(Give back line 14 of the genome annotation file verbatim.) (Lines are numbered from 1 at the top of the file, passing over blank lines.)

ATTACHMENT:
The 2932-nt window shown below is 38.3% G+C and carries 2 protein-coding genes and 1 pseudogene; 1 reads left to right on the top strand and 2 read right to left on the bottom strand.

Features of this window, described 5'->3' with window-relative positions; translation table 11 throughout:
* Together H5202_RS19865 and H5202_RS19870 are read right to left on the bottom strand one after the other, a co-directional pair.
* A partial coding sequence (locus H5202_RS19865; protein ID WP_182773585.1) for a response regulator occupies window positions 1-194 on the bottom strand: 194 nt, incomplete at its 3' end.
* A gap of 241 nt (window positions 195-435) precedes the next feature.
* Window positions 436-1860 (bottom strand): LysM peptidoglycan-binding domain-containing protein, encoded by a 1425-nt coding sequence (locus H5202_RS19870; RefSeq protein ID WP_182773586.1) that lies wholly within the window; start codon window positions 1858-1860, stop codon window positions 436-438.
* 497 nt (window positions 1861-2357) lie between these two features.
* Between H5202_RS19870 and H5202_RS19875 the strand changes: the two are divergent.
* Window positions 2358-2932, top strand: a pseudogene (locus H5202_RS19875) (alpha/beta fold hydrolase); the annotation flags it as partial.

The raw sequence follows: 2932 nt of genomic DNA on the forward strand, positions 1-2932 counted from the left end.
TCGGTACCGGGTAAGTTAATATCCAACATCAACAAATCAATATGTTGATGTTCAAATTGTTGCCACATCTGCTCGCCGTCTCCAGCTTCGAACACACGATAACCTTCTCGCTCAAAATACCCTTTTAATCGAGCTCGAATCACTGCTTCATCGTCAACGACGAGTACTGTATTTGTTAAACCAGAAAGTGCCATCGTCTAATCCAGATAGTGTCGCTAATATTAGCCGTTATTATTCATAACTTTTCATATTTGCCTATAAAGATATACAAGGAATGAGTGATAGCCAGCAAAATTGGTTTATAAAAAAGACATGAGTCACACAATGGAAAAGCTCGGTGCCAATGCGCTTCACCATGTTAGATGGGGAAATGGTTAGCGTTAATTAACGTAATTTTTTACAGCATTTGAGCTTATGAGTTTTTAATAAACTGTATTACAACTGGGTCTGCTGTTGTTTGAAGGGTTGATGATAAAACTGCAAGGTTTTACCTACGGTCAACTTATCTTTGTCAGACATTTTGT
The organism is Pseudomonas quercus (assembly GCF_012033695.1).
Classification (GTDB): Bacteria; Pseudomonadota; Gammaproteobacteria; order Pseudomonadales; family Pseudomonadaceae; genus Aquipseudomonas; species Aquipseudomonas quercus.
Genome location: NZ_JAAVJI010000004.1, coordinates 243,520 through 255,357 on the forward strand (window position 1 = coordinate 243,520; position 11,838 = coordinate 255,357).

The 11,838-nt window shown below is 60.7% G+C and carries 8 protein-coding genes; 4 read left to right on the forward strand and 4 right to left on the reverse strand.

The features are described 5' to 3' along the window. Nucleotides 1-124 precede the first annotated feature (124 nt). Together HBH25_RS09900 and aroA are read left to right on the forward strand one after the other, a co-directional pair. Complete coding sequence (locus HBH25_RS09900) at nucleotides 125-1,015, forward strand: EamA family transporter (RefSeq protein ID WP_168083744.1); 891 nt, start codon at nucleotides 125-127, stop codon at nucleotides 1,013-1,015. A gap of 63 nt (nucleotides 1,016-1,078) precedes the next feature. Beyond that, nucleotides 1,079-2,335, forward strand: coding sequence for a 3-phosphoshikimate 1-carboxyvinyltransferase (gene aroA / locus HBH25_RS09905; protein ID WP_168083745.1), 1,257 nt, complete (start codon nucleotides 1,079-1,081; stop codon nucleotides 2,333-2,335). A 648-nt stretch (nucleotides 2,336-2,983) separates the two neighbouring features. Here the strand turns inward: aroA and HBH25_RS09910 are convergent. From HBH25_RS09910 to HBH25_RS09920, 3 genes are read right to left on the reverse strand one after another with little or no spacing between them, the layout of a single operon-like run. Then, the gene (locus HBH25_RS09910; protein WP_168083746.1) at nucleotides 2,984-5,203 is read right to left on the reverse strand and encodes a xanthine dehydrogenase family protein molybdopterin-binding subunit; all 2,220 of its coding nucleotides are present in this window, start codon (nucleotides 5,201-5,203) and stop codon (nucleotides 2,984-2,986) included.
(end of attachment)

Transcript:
Genome location: NZ_JAAVJI010000004.1, coordinates 243,520 through 255,357 on the forward strand (window position 1 = coordinate 243,520; position 11,838 = coordinate 255,357).